Taxes—and the Crisis of Capitalism

maketherichpay

maketherichpayThe week of March 4 was historic for Wall Street. The Dow Jones Industrial Average broke its all-time record high on Tuesday, and continued to break that record throughout the week. Friday brought with it the monthly jobs report. Initial estimates are that 236,000 new jobs were added in February, somewhat higher than the 160,000 predicted by most economists. 

Official unemployment currently stands at 7.7 percent, two-tenths of a percentage less than January, and the lowest since December 2008. In addition, there are an estimated 4 million job vacancies. On the surface, this would seem to indicate that the economy is growing faster than the work force. Millions of hopeful unemployed workers are getting job interviews to fill these vacancies. Many of them have even landed several interviews—often from the same employer for the same job.

The average job vacancy remains unfilled for an estimated 23 business days today, compared to 15 business days in 2009. In other words, it is taking longer to fill positions than at the height of the crisis. How is this possible? The explanation is simple. As there is growing uncertainty as to how long this “recovery” will last, there is an unwillingness to follow through on filling these vacancies. John Sullivan, a management professor at San Francisco State University, explained that the mood of the bosses regarding new hires was that of “fear that the economy is going to go down again.” There is good reason for this fear.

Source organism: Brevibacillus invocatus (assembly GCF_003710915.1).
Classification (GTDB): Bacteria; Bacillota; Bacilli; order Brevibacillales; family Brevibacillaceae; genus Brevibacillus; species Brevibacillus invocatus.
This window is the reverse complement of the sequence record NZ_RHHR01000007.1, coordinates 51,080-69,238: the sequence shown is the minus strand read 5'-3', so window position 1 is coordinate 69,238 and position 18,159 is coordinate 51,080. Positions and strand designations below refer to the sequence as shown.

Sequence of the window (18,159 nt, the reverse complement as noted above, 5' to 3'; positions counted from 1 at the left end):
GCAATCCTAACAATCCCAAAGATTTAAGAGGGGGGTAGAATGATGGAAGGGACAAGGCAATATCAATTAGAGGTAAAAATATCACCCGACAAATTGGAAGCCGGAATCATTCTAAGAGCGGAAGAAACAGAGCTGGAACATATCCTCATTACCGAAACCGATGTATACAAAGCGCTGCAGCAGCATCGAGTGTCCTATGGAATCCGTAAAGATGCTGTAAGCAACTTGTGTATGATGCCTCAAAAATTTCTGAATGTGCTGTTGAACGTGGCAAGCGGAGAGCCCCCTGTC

With the widespread cuts that automatically set in last month, there is a very grim prospect ahead. “Unfortunately, the heavy-handed budget cuts forced by the sequester threaten serious harm to our economy and to our nation’s long-term unemployed workers,” said Christine Owens of the National Employment Law Project. It is estimated that the federal cuts will lead to the immediate loss of 750,000 jobs, with millions of other jobs “at risk.”

We see record profits for big business, alongside continued “tightening of the belt” for the working class, as well as the biggest federal budget crisis to date. Europe is on the precipice of financial meltdown, and two of the world’s biggest economies, China and Germany, seem to be stagnating. India, Brazil, and Russia are also experiencing slowdowns. There are rough seas ahead and we may well be heading toward a period similar to that of 1937–38—“part two” of the Great Depression. All this while corporate America sits on trillions of dollars in cash.

To many, the answer seems simple: tax the rich! It is suggested that a higher tax rate on the wealthiest Americans could facilitate a redistribution of wealth, providing the working class with more cash to spend, and thereby invigorating the economy. This Keynesian measure would supposedly stimulate the economy and get people “back to work” through support for small businesses to expand their operations. The “tax the rich” slogan has been embraced by many as it seems very practical and realistic. It is even endorsed in varying degrees by the likes of President Obama and Warren Buffett, one of the richest people in the world.

In the mid-1940s the federal income taxation rate was 91 percent for the top income bracket, and as recently as 1980, the taxation rate for the top bracket was 70 percent. Today it stands at just 39.6%. It seems a no-brainer that a return to the previous tax rates will bring about a return to the “golden age” of postwar capitalism.

However, even with these rates, there is a plethora of ways for the richest individuals to avoid paying taxes, and you can bet they hire the best accountants to help them take full advantage of every loophole that exists. If the laws change, there is no reason to assume they wouldn’t find new and more creative ways to conceal their real income.

Corporations have also been getting quite a break. Citizens for Tax Justice and the Institute on Taxation and Economic Policy reported that between 2008 and 2010, the average tax rate for 280 profitable Fortune 500 companies was just 18.5 percent. In that same period, 30 of those companies paid nothing at all, receiving a refund instead. 78 others got off tax free at least one of those years. If there was any doubt about legal loopholes in the tax code this should be proof.